|Southern Pacific Night Train - Richard Steinheimer|
December 25, 1993. I was 13-years-old.
My dad was in the Navy, and that meant moving to a new place every year or so. This time he was transferred to Alameda, California. The military housing we were assigned to was on Treasure Island, halfway between Oakland and San Francisco.
|Track Forman's Watch - Richard Steinheimer|
I was immediately captivated by the beauty of this place. I would get up early and watch the sunrise over Berkeley. I would watch it disappear behind the Golden Gate Bridge in the evening. It was December, and at night the San Francisco skyline was lit for Christmas.
I wanted to capture all of this. I wanted to remember. I knew that we would not live on the island for very long, and then it would be off to somewhere else.
So when my parents asked me what I wanted for Christmas, I knew there was only one thing: a camera.
On Christmas morning there wasn't a whole lot under the tree. Service members didn't earn a lot in those days, and it was especially difficult financially to live in an expensive city like San Francisco. But there was a gift colorfully wrapped for me under the tree, and one for my older brother and younger sister, too.
Under the wrapping paper and inside a box was a Kodak 110 point-and-shoot camera and a handful of film cartridges. This was my Christmas present. It was also the very beginning of a journey that I've been on now for over two decades.
|28 Degrees Below At Thistle, Utah - Richard Steinheimer|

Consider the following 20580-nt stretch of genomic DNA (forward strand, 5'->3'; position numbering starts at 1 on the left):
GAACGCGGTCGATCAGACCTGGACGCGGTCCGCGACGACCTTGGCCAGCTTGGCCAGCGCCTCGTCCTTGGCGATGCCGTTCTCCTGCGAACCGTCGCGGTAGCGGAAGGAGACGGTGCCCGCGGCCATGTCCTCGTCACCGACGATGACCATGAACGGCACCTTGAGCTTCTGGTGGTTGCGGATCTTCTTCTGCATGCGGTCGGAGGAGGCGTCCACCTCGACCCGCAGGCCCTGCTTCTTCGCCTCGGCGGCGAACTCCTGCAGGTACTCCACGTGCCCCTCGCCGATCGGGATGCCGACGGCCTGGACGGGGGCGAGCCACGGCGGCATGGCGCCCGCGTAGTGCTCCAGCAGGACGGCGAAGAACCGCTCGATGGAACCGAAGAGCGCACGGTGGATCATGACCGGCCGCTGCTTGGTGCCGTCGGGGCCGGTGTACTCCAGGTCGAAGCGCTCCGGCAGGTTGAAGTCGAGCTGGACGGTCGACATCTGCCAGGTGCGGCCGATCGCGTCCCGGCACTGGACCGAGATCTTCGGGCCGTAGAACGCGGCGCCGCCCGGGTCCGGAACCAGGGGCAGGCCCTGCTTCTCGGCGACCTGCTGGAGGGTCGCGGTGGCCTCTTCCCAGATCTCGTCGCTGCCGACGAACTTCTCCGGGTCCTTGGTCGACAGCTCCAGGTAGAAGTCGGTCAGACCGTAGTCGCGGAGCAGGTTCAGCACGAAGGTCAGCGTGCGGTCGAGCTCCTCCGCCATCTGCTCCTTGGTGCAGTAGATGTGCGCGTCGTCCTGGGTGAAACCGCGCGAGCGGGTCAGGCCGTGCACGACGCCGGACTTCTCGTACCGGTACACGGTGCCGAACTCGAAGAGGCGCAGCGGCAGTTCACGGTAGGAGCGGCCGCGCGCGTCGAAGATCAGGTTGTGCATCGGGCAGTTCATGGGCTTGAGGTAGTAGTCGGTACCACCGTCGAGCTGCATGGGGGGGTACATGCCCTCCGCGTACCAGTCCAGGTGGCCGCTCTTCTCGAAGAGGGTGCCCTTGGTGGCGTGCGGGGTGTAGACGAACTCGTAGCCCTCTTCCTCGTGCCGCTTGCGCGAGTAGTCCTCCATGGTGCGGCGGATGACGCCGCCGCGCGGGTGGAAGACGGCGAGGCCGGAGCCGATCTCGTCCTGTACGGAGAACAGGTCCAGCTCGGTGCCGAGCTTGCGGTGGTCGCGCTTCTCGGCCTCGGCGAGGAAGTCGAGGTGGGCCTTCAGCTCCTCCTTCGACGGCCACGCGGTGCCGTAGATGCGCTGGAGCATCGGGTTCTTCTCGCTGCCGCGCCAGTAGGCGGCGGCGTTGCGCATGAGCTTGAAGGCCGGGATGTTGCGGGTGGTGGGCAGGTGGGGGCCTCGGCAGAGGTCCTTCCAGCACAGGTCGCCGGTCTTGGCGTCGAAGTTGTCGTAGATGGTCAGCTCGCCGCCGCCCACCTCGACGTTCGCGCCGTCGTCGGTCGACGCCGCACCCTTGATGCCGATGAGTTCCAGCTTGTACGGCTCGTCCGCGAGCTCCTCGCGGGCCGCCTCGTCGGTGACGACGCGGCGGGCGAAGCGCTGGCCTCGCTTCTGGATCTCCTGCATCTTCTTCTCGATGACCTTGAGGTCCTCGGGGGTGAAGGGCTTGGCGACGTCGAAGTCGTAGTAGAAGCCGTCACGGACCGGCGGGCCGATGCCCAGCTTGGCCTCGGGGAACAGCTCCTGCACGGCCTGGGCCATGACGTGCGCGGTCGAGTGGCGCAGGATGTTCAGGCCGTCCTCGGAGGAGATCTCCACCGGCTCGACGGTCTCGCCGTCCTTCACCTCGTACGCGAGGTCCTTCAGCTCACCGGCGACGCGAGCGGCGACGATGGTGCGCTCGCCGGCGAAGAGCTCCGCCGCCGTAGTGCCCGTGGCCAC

I was blown away.
I was a kid who really didn't know anything about photography, but what I saw on the pages of that magazine made a lasting impression on me. Steinheimer's images were at a level above those of the other photographers that I saw.
Richard Steinheimer's photographs were easily recognizable. You could tell it was one of his images without even looking at the credit or reading the caption. There was a certain aesthetic that was unique to him.
|UPRR No. 3957 "Challenger" - Richard Steinheimer|
Photojournalism and product photography were not Steinheimer's passion. He was passionate about railroads in the vast landscapes of western America.
For six decades, over 400 of Steinheimer's photographs were published in different magazines, mostly railroad publications like Trains. His photographs were printed in dozens of books, including several that featured his images exclusively. His photographs have hung on gallery walls, such as the Robert Mann Gallery in New York.
|Armageddon And Creation - Richard Steinheimer|
Richard Steinheimer died in 2011 after battling Alzheimer's Disease for over a decade. He was 81.
Even though I was young when I was first exposed to his photography, there are two important lessons that I learned from Richard Steinheimer.
|Southern Pacific Steam Helper at Saugus - Richard Steinheimer|
I would later come to know this as photographic vision. It is something that Steinheimer had mastered like few others. Perhaps that is why some have called him "the Ansel Adams of railroad photography."